办理澳洲USYD文凭证书学历认证【Q微/1954292140】办理悉尼大学毕业证书真实成绩单GPA修改/办理澳洲大学文凭证书Offer录取通知书/在读证明...vmzoxnx5
 
Power of Social Media for E-commerce.pdf
Power of Social Media for E-commerce.pdfPower of Social Media for E-commerce.pdf
Power of Social Media for E-commerce.pdfrajats19920
 
Tari Eason Warriors Come Out To Play T Shirts
Tari Eason Warriors Come Out To Play T ShirtsTari Eason Warriors Come Out To Play T Shirts
Tari Eason Warriors Come Out To Play T Shirtsrahman018755
 
Cyber Shield Up - They Shall Not Pass - Andreas Sfakianakis - Lecture at CSD ...
Cyber Shield Up - They Shall Not Pass - Andreas Sfakianakis - Lecture at CSD ...Cyber Shield Up - They Shall Not Pass - Andreas Sfakianakis - Lecture at CSD ...
Cyber Shield Up - They Shall Not Pass - Andreas Sfakianakis - Lecture at CSD ...Andreas Sfakianakis
 
2024_hackersuli_mobil_ios_android ______
2024_hackersuli_mobil_ios_android ______2024_hackersuli_mobil_ios_android ______
2024_hackersuli_mobil_ios_android ______hackersuli
 
Summary IGF 2013 Bali - English (tata kelola internet / internet governance)
Summary  IGF 2013 Bali - English (tata kelola internet / internet governance)Summary  IGF 2013 Bali - English (tata kelola internet / internet governance)
Summary IGF 2013 Bali - English (tata kelola internet / internet governance)ICT Watch - Indonesia
 
Making an RFC in Today's IETF, presented by Geoff Huston at IETF 119
Making an RFC in Today's IETF, presented by Geoff Huston at IETF 119Making an RFC in Today's IETF, presented by Geoff Huston at IETF 119
Making an RFC in Today's IETF, presented by Geoff Huston at IETF 119APNIC
 
IPv6 Operational Issues (with DNS), presented by Geoff Huston at IETF 119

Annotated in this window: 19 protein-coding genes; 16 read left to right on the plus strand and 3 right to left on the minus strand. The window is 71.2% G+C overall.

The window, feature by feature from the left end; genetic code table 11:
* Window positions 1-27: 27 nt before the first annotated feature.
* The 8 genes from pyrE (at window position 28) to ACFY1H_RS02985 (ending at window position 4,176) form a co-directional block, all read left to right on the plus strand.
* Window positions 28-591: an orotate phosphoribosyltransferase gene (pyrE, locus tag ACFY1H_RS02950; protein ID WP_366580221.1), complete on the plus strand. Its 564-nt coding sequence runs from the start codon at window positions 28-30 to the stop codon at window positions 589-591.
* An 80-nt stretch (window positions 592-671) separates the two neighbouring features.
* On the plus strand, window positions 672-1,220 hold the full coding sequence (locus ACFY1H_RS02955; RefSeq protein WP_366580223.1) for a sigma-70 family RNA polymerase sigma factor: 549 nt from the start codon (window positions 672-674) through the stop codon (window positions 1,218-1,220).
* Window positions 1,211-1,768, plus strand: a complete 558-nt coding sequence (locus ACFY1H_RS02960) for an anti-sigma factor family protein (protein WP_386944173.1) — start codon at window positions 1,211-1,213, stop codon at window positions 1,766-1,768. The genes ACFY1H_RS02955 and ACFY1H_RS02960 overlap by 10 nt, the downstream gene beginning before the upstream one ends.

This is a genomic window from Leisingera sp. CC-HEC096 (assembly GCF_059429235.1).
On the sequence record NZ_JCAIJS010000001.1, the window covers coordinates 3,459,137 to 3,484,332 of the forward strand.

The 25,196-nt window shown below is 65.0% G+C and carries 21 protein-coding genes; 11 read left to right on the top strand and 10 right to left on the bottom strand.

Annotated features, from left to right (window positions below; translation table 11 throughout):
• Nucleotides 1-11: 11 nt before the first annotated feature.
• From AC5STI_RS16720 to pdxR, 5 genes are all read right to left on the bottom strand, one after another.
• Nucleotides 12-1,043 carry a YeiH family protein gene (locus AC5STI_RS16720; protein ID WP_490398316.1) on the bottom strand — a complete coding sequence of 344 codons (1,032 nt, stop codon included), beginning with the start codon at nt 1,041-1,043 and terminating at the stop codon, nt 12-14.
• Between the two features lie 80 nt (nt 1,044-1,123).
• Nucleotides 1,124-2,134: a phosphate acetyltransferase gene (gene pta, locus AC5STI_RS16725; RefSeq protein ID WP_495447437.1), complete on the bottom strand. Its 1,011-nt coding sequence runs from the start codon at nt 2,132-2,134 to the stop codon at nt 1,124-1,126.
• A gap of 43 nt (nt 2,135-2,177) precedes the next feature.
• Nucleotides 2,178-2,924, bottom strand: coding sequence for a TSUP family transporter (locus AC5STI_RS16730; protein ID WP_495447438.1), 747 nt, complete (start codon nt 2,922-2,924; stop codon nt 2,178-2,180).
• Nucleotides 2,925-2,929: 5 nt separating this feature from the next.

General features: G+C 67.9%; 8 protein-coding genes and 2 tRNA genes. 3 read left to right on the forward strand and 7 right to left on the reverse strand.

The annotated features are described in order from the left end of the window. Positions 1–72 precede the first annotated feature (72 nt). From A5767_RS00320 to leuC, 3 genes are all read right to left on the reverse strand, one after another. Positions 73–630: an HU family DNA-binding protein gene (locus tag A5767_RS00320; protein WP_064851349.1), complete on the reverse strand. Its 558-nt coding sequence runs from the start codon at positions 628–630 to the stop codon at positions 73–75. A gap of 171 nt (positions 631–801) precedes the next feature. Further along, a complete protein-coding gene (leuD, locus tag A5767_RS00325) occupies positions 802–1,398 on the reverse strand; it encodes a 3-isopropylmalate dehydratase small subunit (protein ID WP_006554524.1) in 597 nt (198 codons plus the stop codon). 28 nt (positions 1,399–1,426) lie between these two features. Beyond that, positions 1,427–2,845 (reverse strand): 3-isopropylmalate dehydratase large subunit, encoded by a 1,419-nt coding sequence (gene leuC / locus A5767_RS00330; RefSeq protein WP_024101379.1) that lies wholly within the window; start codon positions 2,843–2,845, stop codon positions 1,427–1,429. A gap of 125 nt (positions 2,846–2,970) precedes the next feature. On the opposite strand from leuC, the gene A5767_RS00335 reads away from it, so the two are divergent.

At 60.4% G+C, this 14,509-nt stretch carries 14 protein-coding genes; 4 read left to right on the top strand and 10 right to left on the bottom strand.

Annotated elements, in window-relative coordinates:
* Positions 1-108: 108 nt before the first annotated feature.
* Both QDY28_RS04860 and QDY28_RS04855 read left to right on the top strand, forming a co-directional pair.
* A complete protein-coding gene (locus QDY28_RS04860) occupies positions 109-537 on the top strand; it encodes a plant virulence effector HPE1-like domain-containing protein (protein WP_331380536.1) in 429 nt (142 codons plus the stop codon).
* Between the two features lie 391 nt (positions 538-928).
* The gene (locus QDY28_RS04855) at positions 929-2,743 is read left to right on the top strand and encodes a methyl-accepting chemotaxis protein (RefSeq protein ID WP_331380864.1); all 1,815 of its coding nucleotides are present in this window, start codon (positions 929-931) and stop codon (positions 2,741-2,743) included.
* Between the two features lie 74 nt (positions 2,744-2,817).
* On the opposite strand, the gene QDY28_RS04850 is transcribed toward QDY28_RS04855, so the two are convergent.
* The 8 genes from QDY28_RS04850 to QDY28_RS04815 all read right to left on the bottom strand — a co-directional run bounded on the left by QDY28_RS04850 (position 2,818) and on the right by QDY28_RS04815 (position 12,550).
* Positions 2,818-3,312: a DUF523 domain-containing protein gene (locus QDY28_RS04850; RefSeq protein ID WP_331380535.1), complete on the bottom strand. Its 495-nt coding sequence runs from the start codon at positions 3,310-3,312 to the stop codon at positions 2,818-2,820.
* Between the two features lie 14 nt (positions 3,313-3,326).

IPv6 Operational Issues (with DNS), presented by Geoff Huston at IETF 119IPv6 Operational Issues (with DNS), presented by Geoff Huston at IETF 119
IPv6 Operational Issues (with DNS), presented by Geoff Huston at IETF 119APNIC
 
Summary ID-IGF 2016 National Dialogue - English (tata kelola internet / int...
Summary  ID-IGF 2016 National Dialogue  - English (tata kelola internet / int...Summary  ID-IGF 2016 National Dialogue  - English (tata kelola internet / int...
Summary ID-IGF 2016 National Dialogue - English (tata kelola internet / int...ICT Watch - Indonesia
 
Is DNS ready for IPv6, presented by Geoff Huston at IETF 119
Is DNS ready for IPv6, presented by Geoff Huston at IETF 119Is DNS ready for IPv6, presented by Geoff Huston at IETF 119
Is DNS ready for IPv6, presented by Geoff Huston at IETF 119APNIC
 
Basic Security.pptx is a awsome PPT on your mobiel
Basic Security.pptx is a awsome PPT on your mobielBasic Security.pptx is a awsome PPT on your mobiel
Basic Security.pptx is a awsome PPT on your mobielpratamakiki860
 
draft-harrison-sidrops-manifest-number-01, presented at IETF 119
draft-harrison-sidrops-manifest-number-01, presented at IETF 119draft-harrison-sidrops-manifest-number-01, presented at IETF 119
draft-harrison-sidrops-manifest-number-01, presented at IETF 119APNIC
 
IP addressing and IPv6, presented by Paul Wilson at IETF 119
IP addressing and IPv6, presented by Paul Wilson at IETF 119IP addressing and IPv6, presented by Paul Wilson at IETF 119
IP addressing and IPv6, presented by Paul Wilson at IETF 119APNIC
 

Recently uploaded (13)

办理澳洲USYD文凭证书学历认证【Q微/1954292140】办理悉尼大学毕业证书真实成绩单GPA修改/办理澳洲大学文凭证书Offer录取通知书/在读证明...
办理澳洲USYD文凭证书学历认证【Q微/1954292140】办理悉尼大学毕业证书真实成绩单GPA修改/办理澳洲大学文凭证书Offer录取通知书/在读证明...办理澳洲USYD文凭证书学历认证【Q微/1954292140】办理悉尼大学毕业证书真实成绩单GPA修改/办理澳洲大学文凭证书Offer录取通知书/在读证明...
办理澳洲USYD文凭证书学历认证【Q微/1954292140】办理悉尼大学毕业证书真实成绩单GPA修改/办理澳洲大学文凭证书Offer录取通知书/在读证明...
 
Power of Social Media for E-commerce.pdf
Power of Social Media for E-commerce.pdfPower of Social Media for E-commerce.pdf
Power of Social Media for E-commerce.pdf
 
Tari Eason Warriors Come Out To Play T Shirts
Tari Eason Warriors Come Out To Play T ShirtsTari Eason Warriors Come Out To Play T Shirts
Tari Eason Warriors Come Out To Play T Shirts
 
Cyber Shield Up - They Shall Not Pass - Andreas Sfakianakis - Lecture at CSD ...
Cyber Shield Up - They Shall Not Pass - Andreas Sfakianakis - Lecture at CSD ...Cyber Shield Up - They Shall Not Pass - Andreas Sfakianakis - Lecture at CSD ...
Cyber Shield Up - They Shall Not Pass - Andreas Sfakianakis - Lecture at CSD ...
 
2024_hackersuli_mobil_ios_android ______
2024_hackersuli_mobil_ios_android ______2024_hackersuli_mobil_ios_android ______
2024_hackersuli_mobil_ios_android ______
 
Summary IGF 2013 Bali - English (tata kelola internet / internet governance)
Summary  IGF 2013 Bali - English (tata kelola internet / internet governance)Summary  IGF 2013 Bali - English (tata kelola internet / internet governance)